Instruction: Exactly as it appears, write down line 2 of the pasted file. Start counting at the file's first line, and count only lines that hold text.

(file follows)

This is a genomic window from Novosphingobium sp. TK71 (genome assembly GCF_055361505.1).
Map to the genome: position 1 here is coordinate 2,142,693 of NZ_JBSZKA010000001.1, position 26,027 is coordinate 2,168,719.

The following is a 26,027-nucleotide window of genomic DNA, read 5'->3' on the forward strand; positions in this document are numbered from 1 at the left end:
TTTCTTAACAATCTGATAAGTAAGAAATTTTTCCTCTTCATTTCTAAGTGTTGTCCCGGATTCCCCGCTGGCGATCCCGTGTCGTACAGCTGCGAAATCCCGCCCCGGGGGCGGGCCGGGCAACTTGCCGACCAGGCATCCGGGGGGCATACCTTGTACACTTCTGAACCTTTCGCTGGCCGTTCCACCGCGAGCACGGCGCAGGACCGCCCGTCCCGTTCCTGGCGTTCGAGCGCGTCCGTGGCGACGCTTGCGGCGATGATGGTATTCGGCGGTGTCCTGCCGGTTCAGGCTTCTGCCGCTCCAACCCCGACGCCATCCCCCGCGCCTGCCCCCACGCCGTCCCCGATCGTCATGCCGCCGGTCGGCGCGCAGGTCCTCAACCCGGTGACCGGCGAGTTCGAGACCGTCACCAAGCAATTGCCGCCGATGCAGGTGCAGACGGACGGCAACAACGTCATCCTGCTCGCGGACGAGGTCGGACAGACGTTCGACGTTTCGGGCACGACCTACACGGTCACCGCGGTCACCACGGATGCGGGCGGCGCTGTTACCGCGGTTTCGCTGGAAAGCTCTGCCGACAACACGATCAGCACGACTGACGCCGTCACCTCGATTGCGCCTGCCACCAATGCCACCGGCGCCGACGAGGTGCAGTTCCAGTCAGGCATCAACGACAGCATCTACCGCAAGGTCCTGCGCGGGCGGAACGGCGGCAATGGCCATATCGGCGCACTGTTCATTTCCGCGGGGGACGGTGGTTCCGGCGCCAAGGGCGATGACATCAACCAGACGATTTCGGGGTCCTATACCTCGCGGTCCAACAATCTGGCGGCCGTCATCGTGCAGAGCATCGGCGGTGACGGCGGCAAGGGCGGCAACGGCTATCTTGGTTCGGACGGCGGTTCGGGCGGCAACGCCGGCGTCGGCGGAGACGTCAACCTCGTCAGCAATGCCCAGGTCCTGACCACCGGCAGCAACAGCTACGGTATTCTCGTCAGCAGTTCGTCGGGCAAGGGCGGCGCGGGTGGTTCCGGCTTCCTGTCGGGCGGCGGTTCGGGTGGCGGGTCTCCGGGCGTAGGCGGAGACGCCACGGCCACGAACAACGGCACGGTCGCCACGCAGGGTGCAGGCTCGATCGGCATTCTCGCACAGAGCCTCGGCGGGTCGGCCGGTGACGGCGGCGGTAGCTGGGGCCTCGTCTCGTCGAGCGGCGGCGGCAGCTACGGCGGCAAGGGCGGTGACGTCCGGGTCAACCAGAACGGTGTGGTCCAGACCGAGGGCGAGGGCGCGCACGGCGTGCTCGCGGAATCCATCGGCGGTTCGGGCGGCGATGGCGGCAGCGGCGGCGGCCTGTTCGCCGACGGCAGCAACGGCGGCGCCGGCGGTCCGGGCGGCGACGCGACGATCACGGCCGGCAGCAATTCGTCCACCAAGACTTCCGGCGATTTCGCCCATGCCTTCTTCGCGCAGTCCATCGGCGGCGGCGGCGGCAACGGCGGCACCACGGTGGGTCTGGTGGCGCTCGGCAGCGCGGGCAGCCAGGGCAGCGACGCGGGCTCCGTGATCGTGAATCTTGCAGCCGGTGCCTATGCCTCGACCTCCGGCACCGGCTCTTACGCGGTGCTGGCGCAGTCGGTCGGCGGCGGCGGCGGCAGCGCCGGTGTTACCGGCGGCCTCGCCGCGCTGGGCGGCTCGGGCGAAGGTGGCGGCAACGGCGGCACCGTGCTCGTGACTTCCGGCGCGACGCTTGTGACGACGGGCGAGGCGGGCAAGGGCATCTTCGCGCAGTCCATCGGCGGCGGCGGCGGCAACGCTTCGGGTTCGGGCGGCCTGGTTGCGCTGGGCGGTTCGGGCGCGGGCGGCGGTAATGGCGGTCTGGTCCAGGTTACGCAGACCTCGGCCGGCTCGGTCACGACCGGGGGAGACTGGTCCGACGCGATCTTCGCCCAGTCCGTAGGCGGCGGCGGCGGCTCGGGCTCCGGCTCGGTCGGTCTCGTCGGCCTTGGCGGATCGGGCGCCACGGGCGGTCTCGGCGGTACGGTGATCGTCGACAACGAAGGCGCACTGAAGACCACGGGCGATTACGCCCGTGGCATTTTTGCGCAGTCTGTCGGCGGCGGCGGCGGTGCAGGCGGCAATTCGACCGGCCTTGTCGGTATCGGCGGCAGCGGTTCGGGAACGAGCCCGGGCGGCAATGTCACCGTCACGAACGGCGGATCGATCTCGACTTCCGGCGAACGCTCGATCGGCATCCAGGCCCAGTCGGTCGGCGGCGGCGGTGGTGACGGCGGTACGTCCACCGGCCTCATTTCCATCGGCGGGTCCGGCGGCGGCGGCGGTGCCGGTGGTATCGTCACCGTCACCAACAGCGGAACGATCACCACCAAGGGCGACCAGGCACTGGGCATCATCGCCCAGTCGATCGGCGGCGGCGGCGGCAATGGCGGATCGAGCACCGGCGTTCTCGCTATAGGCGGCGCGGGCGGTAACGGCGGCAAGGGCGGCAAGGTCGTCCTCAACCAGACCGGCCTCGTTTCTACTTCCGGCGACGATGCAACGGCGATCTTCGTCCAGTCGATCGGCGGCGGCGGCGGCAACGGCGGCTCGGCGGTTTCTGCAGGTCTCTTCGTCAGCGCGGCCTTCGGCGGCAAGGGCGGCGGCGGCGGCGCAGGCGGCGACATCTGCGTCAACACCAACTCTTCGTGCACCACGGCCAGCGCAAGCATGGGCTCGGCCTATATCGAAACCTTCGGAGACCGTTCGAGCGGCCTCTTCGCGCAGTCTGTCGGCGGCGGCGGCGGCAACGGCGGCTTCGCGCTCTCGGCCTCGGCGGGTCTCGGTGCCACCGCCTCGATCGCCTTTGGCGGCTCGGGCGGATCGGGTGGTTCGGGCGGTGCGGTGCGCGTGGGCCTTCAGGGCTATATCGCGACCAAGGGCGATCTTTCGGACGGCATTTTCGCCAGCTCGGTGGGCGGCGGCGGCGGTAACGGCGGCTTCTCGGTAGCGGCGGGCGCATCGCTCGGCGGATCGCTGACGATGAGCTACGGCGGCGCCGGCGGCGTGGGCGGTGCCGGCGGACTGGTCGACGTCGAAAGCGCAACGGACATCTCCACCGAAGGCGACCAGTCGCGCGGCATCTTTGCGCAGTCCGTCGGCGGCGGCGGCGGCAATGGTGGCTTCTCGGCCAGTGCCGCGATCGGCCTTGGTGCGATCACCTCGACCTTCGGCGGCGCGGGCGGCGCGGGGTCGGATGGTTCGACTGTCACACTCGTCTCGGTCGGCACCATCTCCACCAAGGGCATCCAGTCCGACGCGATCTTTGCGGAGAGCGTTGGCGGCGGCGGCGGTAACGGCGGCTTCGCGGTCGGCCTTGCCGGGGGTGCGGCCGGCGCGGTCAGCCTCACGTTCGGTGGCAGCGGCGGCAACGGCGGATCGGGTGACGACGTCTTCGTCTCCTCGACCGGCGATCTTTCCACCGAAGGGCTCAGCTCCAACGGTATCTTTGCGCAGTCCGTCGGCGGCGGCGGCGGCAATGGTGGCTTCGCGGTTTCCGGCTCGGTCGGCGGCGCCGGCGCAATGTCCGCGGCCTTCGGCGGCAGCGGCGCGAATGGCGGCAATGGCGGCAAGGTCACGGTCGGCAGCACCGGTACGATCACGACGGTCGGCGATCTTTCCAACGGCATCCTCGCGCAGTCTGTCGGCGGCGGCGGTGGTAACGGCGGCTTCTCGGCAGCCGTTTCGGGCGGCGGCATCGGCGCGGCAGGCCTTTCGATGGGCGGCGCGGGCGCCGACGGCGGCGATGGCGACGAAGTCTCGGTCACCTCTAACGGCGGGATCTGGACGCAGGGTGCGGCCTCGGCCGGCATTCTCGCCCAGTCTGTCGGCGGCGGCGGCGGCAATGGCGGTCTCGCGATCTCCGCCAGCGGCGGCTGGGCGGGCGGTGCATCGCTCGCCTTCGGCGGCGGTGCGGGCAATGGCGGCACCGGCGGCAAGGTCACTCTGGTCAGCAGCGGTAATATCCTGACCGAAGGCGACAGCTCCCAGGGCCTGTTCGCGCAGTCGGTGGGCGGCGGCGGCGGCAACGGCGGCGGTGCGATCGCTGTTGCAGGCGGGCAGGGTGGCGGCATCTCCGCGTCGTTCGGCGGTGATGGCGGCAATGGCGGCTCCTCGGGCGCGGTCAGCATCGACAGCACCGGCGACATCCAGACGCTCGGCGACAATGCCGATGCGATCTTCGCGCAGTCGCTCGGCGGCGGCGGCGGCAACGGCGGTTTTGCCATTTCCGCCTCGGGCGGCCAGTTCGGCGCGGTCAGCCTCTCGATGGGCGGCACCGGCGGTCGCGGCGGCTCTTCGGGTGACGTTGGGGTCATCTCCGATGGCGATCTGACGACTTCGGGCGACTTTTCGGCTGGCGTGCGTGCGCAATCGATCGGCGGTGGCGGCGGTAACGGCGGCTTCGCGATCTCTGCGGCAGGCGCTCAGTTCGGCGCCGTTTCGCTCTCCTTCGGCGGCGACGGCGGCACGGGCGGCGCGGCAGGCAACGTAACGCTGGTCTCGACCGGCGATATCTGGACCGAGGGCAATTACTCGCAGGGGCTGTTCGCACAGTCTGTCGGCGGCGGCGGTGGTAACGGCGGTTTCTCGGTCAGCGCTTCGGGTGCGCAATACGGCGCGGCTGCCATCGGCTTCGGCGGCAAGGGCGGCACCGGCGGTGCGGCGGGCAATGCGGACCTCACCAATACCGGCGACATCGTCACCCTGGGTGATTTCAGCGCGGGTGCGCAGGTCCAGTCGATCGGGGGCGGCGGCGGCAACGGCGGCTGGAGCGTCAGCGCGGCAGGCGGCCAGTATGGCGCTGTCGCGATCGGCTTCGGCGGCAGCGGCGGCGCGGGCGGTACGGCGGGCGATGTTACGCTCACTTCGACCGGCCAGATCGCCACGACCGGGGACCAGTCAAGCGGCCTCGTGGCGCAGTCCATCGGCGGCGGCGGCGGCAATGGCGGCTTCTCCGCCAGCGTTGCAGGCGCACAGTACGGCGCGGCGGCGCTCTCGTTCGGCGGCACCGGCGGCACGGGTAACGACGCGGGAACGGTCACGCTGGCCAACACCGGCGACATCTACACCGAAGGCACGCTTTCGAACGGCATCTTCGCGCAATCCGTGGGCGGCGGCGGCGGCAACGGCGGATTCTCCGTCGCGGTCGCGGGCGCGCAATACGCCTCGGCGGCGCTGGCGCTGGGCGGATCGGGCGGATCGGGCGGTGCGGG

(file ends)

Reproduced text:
Map to the genome: position 1 here is coordinate 2,142,693 of NZ_JBSZKA010000001.1, position 26,027 is coordinate 2,168,719.